Denisse Oller is a New York culinary personality who took the long route to the kitchen. Before she took up her passion for cooking as a career, she was a distinguished reporter and broadcast anchor, working for Univision, Telemundo and CBS Telenoticias. Oller has tapped her media talent and culinary training to pursue her love of healthy cooking. Currently she is host of "A la mesa con Denisse,” a weekly cooking/interview segment on Telemundo/NY. The Puerto Rico native is also putting the finishing touches on her first book. A graduate of the prestigious Institute of Culinary Education (ICE) in New York City, she also teaches recreational classes at ICE and writes for AARP's Spanish-language website.
HK: What do you think Hispanics can do to improve their diets?
DO: We can all improve our diets, particularly Hispanics in this country who suffer from a disproportionate rate of obesity and excess weight-related diseases such as diabetes. We must modify what we eat, how much we eat, and how we prepare it. We should focus more on fresh fruits and vegetables, complex carbohydrates and lean proteins. Of course, lowering our salt intake and portion control is a must-do! Steaming, sautéing, baking and grilling foods are all excellent options to frying, though I must admit that nothing beats crispy, fried tostones! Look, it’s not about denying ourselves, but rather finding a healthy balance.
HK: What would you serve someone who’s never had Puerto Rican food?
DO: For a real Puerto Rican experience, how about a sample appetizer dish with sorullitos, bacalaitos, conch empanadillas and mini piñones? Just for picoteo. I would serve next as first course mofongo con camarones (mashed plantains with shrimp), a small enough portion to leave room for more. Our arroz con gandules rice with pigeon peas) and lechon asado with aji-li-mojili salsa is a must. For dessert, nísperos de batata (sweet potato rounds) or casquitos de guayaba (guava “shells”) with queso blanco is the way to go…Warning! Consider this meal as a treat, instead of your daily diet!!!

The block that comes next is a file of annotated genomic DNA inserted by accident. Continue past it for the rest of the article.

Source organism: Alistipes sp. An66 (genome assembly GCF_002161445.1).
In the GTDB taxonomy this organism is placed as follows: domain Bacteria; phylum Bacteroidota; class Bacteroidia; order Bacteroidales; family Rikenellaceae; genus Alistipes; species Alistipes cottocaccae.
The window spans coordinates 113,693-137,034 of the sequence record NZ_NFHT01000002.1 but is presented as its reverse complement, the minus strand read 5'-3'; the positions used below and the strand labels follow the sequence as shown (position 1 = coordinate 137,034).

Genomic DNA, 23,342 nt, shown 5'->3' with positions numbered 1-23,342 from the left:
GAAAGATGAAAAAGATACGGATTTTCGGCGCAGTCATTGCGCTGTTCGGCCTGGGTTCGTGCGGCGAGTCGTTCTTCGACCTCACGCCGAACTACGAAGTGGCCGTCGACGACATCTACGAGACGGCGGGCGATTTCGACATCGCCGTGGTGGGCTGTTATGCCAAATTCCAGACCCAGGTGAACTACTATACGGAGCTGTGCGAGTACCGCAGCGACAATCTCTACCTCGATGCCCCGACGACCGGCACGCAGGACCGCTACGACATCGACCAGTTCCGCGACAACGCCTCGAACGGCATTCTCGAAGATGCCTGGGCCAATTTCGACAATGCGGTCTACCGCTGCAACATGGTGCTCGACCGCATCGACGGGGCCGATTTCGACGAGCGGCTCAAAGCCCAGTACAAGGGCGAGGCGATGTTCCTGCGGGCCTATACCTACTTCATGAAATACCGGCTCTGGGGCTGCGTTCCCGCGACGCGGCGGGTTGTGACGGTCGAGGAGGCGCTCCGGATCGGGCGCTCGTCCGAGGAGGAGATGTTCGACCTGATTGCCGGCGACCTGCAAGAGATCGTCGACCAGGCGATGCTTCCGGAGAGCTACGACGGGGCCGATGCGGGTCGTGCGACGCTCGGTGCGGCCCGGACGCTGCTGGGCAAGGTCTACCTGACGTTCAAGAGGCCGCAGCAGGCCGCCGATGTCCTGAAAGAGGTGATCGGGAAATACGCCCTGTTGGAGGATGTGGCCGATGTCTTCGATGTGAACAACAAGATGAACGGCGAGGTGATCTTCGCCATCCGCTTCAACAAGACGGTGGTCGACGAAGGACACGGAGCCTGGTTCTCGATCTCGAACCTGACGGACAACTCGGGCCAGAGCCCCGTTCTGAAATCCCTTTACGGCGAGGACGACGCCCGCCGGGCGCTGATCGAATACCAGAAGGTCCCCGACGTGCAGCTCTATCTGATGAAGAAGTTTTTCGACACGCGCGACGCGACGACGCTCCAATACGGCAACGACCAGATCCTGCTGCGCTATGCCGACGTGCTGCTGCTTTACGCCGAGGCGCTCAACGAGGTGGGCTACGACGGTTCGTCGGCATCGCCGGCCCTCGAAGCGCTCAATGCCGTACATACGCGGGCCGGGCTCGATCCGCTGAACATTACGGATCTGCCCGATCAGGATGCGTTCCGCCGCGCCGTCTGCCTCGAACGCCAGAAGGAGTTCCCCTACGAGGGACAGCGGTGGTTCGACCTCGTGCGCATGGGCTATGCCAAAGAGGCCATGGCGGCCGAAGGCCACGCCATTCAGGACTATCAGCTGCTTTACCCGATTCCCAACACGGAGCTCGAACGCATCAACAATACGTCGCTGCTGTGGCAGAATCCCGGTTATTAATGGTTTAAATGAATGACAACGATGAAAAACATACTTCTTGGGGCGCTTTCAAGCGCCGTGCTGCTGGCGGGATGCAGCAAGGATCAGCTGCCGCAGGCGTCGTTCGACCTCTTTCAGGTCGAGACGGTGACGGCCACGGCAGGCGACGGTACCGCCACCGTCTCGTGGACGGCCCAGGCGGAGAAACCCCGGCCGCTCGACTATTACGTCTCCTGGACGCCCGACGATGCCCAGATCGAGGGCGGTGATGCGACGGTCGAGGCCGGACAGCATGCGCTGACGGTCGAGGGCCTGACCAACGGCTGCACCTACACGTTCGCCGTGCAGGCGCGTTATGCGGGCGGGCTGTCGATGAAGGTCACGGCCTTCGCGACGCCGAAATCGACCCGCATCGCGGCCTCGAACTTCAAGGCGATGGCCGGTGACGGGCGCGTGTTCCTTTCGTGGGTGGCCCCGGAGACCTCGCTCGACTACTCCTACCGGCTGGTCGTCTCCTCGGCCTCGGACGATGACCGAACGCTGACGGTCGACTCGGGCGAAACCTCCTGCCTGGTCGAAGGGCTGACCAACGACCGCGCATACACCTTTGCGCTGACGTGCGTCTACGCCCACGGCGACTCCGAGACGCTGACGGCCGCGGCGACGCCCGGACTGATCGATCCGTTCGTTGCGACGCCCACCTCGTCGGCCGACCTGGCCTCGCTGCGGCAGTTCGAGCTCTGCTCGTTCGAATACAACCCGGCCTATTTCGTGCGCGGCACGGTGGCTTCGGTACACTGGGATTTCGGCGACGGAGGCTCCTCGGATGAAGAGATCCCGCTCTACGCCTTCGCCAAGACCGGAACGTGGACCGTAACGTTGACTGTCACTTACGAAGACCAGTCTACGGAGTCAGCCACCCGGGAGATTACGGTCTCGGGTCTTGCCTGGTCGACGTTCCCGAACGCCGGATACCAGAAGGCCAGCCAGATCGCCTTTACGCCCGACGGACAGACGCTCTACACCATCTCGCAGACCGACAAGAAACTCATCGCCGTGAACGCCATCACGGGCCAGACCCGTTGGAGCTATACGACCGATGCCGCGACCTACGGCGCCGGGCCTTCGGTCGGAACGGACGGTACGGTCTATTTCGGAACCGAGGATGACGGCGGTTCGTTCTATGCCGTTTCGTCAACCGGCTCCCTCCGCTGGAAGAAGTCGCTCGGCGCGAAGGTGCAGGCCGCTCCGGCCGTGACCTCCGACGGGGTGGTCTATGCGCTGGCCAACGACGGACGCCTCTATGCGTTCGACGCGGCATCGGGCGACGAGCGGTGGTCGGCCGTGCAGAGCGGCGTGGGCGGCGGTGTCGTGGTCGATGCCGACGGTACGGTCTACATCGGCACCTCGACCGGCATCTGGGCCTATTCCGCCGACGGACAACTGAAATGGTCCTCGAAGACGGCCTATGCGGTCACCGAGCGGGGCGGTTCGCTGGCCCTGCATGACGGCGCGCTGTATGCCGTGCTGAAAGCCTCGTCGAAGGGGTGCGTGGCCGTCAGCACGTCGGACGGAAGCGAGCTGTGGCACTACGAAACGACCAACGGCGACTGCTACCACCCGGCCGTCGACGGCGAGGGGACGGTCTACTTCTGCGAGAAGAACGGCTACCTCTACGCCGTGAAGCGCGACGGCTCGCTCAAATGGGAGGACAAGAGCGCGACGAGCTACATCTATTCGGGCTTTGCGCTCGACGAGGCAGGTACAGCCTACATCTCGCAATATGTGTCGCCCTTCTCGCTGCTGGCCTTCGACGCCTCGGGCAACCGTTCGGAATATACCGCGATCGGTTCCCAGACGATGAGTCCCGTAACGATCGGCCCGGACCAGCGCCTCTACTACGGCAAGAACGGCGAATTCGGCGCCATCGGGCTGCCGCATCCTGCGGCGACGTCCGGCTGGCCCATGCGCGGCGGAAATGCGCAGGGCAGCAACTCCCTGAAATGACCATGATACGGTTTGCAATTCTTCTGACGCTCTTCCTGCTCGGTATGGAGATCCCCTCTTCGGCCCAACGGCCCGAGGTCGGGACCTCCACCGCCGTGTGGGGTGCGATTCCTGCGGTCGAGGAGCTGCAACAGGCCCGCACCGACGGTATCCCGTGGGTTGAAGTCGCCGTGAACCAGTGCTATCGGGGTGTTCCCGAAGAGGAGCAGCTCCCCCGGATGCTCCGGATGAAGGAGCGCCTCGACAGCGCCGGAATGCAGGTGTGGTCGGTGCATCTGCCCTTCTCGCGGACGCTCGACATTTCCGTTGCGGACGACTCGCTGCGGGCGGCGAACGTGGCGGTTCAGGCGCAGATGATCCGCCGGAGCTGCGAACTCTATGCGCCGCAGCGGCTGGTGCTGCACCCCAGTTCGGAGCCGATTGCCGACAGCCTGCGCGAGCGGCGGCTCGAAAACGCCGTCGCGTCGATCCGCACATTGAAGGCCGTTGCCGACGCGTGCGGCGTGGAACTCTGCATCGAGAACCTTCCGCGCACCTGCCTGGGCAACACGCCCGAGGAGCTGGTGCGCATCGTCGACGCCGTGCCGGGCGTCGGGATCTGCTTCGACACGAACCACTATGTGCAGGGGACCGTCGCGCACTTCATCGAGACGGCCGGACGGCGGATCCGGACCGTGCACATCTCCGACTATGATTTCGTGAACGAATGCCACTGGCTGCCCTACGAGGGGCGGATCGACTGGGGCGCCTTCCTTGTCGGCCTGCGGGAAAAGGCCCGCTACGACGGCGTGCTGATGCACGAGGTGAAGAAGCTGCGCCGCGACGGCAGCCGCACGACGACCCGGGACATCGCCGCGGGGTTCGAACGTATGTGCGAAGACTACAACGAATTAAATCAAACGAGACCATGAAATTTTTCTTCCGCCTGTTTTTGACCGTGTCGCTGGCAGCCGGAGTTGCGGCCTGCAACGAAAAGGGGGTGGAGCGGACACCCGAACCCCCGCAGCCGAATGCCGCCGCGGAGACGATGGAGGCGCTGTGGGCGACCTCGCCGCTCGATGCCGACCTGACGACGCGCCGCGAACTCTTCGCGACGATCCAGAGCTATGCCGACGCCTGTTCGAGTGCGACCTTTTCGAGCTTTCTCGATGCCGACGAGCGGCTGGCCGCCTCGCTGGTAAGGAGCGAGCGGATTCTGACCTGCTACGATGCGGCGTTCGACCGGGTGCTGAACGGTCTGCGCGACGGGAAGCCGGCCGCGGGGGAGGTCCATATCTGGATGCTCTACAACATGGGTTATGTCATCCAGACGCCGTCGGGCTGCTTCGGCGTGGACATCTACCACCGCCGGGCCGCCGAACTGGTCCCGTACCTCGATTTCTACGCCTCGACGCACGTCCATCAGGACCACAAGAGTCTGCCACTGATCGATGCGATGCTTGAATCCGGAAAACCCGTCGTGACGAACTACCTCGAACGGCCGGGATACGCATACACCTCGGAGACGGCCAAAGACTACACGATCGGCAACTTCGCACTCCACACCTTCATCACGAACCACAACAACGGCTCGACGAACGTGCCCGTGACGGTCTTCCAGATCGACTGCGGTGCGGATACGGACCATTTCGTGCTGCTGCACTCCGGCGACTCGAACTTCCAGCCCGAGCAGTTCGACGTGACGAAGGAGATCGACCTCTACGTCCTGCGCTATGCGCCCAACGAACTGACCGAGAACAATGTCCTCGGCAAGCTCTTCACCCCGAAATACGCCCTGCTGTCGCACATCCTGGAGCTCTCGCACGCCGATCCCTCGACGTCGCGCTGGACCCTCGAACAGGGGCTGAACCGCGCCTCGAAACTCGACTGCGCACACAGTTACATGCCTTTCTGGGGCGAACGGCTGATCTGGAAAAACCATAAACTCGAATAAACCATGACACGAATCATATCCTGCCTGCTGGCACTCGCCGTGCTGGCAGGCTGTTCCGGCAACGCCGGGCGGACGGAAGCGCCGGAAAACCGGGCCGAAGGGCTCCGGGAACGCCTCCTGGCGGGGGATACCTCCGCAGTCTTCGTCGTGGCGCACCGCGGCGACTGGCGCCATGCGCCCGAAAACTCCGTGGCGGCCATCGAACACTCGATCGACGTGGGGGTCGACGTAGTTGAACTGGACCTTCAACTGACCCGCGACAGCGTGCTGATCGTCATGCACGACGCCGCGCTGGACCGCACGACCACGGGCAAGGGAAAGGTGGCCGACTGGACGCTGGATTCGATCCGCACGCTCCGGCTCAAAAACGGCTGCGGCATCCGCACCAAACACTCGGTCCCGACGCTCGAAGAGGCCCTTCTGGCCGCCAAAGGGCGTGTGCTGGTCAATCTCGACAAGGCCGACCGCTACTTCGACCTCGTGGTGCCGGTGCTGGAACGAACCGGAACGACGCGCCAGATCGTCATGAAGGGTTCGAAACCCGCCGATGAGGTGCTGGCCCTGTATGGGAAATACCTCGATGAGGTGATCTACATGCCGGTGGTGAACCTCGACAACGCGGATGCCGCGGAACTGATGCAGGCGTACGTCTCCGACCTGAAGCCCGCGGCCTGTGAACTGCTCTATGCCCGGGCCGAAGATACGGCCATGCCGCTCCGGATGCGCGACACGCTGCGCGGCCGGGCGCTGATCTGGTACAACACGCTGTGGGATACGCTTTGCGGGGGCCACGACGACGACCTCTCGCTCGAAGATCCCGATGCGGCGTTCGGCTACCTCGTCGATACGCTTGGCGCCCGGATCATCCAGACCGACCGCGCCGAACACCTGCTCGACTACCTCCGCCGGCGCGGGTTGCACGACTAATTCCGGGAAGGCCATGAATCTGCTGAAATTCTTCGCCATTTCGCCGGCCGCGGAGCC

HK: Do you think Latin food gets the U.S. media attention it deserves?
DO: It has been a long road, but we are gaining well-deserved prominence. The influence of Latin American food in mainstream U.S. is undeniable and its impact is felt at every level, from the popularity of street vendor food trucks to the expanded use of Latin ingredients in (even French) high-end restaurants, to the inclusion in the American pantry of such Latin American staples as black beans, chipotle, jalapeños, malanga (yautía), and delicious and versatile jicama, among others.
HK: Best thing you ever ate, and where?
DO: Difficult to say … but strangozzi di magro (homemade pasta with fresh herbs and tomatoes) and smoked trout at Taverna del Pescadore in Assisi, Italy, was sublime. I ate the best arros negre ever, in Els Pescadors, Cadaqués, Spain. … I still remember vividly the most succulent and tender cochinita pibil, eaten at a small family-owned place by the side of the road in Yucatán, and ceviches, the freshest one could ever taste, in any cevichería in Lima, Peru.